• Getting better at helping smart, resilient civic processes to grow. We set up shop in Kathmandu, Nepal, and joined in the grassroots relief effort after the 2015 earthquake.  Matthias and Natalia, who led the effort, ended up working side by side with incredible grassroots groups. Many of these reach deep into rural Nepal, where neither government, nor established NGOs, nor media would go. Smart, committed, resilient, these groups might be the backbone of Nepal's emergent alternative leadership. Later in the year, we worked with the United Nations Development Programme and United Nations Volunteers to develop a new, radical program of community-driven, bottom up urban planning.  With the help of our global community, we discovered and reached out to civic innovators in Armenia, Belarus, Egypt, Georgia, Morocco and Ukraine. As often before, this work left us in awe of just how good people are at self-organizing, even in difficult circumstances.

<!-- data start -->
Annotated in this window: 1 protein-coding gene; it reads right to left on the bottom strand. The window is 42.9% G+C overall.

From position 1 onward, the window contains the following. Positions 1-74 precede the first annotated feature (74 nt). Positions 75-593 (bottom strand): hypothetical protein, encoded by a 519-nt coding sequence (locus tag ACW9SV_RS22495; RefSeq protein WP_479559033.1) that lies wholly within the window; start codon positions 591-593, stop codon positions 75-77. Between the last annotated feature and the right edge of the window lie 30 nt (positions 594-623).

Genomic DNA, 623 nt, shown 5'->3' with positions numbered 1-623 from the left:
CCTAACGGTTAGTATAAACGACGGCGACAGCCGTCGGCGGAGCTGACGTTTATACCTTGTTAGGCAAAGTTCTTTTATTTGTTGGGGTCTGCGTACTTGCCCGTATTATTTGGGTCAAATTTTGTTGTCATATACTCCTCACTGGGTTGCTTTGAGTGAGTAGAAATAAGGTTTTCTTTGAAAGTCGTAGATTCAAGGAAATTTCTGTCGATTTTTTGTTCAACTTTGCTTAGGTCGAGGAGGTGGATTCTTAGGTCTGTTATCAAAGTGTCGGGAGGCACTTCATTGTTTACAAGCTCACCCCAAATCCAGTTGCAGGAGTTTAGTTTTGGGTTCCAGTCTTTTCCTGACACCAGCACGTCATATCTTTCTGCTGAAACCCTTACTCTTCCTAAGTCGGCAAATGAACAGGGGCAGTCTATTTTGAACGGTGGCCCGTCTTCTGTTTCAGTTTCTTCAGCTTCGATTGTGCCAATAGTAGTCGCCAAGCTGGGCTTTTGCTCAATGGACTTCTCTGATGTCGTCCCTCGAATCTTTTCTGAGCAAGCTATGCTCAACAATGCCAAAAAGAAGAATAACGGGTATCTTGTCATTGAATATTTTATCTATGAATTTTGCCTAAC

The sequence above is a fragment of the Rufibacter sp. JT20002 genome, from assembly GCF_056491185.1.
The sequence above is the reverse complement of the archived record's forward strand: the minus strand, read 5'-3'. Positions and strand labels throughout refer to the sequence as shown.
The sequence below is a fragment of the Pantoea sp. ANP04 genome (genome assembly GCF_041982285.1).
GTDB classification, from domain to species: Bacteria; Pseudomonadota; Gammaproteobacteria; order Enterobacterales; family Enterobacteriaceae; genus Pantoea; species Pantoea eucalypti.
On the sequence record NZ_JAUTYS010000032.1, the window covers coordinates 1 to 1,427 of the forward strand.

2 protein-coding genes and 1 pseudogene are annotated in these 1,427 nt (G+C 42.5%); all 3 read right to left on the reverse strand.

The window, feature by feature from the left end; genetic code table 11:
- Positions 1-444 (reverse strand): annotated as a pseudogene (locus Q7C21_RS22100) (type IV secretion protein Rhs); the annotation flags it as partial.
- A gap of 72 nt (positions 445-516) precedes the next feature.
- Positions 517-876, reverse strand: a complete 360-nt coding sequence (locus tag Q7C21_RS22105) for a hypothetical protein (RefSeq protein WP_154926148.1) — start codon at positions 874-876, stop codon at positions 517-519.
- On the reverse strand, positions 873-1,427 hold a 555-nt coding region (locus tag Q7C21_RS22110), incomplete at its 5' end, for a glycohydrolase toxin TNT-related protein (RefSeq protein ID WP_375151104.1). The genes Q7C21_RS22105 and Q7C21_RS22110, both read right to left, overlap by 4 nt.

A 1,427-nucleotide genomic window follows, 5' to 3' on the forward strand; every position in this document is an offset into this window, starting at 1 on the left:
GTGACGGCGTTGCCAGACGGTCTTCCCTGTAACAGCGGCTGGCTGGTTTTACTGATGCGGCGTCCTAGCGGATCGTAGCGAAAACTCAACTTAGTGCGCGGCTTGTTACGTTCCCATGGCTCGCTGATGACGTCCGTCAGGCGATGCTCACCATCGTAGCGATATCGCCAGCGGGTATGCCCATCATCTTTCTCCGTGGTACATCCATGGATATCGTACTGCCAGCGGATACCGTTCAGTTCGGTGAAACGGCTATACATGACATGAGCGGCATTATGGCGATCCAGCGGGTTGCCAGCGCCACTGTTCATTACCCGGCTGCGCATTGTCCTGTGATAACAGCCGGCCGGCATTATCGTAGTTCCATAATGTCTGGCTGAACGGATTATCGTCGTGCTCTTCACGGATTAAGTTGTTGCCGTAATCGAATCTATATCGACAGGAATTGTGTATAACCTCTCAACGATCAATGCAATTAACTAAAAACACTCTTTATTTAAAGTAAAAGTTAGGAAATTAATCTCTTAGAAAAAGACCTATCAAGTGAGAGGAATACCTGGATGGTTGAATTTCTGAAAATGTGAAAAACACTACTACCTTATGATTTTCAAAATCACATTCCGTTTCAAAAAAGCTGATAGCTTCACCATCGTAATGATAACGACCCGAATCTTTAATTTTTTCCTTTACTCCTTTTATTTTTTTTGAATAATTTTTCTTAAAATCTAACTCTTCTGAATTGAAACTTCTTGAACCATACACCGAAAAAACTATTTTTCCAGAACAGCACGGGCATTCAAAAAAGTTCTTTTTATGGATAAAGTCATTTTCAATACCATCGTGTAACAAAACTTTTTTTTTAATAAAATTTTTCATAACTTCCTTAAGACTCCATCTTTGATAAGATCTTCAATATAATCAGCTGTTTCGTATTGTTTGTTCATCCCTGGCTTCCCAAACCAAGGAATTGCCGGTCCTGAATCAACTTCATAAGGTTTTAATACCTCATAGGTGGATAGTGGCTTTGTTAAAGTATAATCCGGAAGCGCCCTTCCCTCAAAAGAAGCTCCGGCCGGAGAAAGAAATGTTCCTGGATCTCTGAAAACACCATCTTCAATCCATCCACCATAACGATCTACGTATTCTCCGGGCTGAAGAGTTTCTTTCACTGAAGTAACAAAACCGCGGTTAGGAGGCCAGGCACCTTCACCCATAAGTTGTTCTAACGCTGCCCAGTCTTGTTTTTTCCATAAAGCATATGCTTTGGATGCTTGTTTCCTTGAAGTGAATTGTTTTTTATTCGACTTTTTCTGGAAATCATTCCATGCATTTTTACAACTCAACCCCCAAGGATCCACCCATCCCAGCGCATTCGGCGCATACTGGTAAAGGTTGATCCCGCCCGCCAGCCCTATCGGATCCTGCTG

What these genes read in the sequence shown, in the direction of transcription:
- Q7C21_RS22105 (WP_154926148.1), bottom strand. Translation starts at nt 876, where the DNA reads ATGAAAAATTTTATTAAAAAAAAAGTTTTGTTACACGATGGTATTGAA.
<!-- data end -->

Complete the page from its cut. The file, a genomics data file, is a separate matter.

• Adding capacity for analysis to the Edgeryders platform. With the support of the Rockefeller Foundation, we developed and tested Open Ethnographer, a Drupal module for in-platform ethnographic coding. It works. We also collaborated with a European Commission-funded research project called CATALYST. CATALYST's mission was to develop software, that would extract collective intelligence from online conversations. We did some testing for them, and ended up adopting two of their applications. This makes us better at delivering collective intelligence outcomes from the Edgeryders conversation.